sustainable agriculture in Djibouti
Sitting at a major waterway entrance to the gulf-states region, Djibouti is a critical gatekeeper in the international economy. However, despite this status, the country has an extremely low quality of life and agricultural opportunity. Sustainable agriculture in Djibouti is a long-term project, but thankfully one that is making major headway in the region.

There are several projects focused on sustainable agriculture in the area, including projects through the Djibouti Ministry of Agriculture, Water, Fisheries, Livestock and Marine Resources (MAWFLM), the World Bank Group and the African Development Bank Group. These projects are diverse and focus on everything from economic sustainability to increasing clean water supply, and will have both short-term capability and long-term effects on sustainable agriculture in Djibouti.

 

The Djibouti Ministry of Agriculture, Water, Fisheries, Livestock and Marine Resources

Sustainable agriculture in Djibouti is not a quick fix. According to a report from the MAWFLM, currently there is nearly no available land with access to clean water on which to farm. Since the landscape is so dry and barren, the MAWLFM has encouraged farmers to begin digging deeper wells so they can access clean underground reservoirs to irrigate their crops. The MAWFLM, in conjunction with the Japanese government, has been working to determine the most effective source of irrigation in the region.

During their research, MAWFLM discovered that shallow wells are likely going to be the most cost-effective form of irrigation, but that groundwater will be most useful for off-season irrigation. This research is imperative for increasing the number of agricultural products grown in Djibouti, and MAWFLM is continuing research in sustainable and economically efficient forms of water sustainability.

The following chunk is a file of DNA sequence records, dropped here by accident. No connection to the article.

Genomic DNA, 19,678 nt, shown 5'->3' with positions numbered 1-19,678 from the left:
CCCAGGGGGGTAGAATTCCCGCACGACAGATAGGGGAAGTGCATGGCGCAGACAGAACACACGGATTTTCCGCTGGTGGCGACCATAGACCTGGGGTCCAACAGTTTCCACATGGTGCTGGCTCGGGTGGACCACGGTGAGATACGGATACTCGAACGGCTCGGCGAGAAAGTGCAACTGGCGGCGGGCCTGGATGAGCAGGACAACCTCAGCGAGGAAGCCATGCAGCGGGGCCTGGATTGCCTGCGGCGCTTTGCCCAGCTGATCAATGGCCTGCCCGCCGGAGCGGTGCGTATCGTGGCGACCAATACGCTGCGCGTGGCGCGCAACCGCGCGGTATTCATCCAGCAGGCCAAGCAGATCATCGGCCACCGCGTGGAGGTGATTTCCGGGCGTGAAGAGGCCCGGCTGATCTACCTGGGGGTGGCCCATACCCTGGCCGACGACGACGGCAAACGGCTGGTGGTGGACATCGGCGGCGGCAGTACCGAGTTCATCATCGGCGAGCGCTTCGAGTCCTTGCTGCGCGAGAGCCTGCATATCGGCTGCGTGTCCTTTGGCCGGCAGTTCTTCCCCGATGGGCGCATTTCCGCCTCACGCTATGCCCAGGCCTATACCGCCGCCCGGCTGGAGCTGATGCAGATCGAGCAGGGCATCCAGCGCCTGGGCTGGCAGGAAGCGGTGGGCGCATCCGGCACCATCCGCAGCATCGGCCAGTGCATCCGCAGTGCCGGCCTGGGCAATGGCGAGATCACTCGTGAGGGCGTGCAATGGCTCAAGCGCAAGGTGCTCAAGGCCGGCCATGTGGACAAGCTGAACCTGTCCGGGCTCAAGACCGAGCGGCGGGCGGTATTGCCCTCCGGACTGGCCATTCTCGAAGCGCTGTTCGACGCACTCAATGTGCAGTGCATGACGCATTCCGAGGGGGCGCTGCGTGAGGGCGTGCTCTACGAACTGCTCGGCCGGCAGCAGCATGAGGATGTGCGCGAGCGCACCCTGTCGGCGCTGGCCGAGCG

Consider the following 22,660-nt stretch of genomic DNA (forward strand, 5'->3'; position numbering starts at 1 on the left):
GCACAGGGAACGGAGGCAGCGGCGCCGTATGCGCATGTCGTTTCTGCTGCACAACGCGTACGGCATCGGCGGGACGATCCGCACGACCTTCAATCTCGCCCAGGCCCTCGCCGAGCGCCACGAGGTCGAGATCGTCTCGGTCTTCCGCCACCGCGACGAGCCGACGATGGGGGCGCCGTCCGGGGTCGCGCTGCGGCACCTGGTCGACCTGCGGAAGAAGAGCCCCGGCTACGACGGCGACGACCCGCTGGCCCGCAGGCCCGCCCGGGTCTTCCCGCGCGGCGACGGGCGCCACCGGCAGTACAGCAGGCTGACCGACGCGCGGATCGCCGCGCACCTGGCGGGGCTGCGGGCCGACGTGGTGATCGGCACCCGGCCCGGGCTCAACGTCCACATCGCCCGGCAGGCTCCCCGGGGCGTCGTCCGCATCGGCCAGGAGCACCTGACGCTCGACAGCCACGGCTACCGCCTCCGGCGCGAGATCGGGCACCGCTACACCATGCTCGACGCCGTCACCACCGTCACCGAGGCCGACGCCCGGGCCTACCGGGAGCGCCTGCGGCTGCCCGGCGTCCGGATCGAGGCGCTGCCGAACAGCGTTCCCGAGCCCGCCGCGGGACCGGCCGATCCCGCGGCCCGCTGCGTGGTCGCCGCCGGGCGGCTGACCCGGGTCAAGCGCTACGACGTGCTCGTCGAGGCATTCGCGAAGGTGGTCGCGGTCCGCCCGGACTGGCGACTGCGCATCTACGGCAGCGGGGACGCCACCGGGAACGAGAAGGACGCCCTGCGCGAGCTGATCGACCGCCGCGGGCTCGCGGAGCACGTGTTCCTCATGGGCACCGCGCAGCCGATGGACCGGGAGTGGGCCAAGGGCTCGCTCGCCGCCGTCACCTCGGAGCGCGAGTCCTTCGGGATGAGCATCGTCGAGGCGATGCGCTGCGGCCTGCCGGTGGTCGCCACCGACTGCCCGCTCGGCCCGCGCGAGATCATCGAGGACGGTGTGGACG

The World Bank Group

An integral part of growing a sustainable agriculture market in Djibouti is acquiring the ability to power any machinery needed. For the World Bank Group, electrification of rural areas was a major investment for Djibouti. The group began researching the best way to electrify Djibouti for farmers in 2017, so as a fairly new project, it hasn’t seen many results as of yet.

However, the plan is to invest nearly $23.4 million total in building not only facilities to increase power connectivity but to also teach technicians and electricians how to work with the new technology.

While it is yet to be determined how the World Bank Group’s electrification project will work, it’s a huge step toward modernization in Djibouti.

 

The African Development Bank Group

The African Development Bank Group is one of many groups working to improve infrastructure, but they stand out among the rest because they are based and run out of African nations. The group works to not only improve the quality of infrastructure in African countries, but to also advocate for long-term relief in many different areas of sustainability.

The Bank Group has advocated for Djibouti’s sustainable agriculture progress since 2004, and are continuing to lead in legislative advocacy for climate change and agriculture growth.

There are plenty of groups working to improve sustainable agriculture in Djibouti, and there are also other international organizations working to help provide for the many who are still affected by agriculture infertility in the area. Sustainable agriculture in Djibouti is a long-term project, but it is one that is being thoroughly pursued.

– Molly Atchison

Photo: Flickr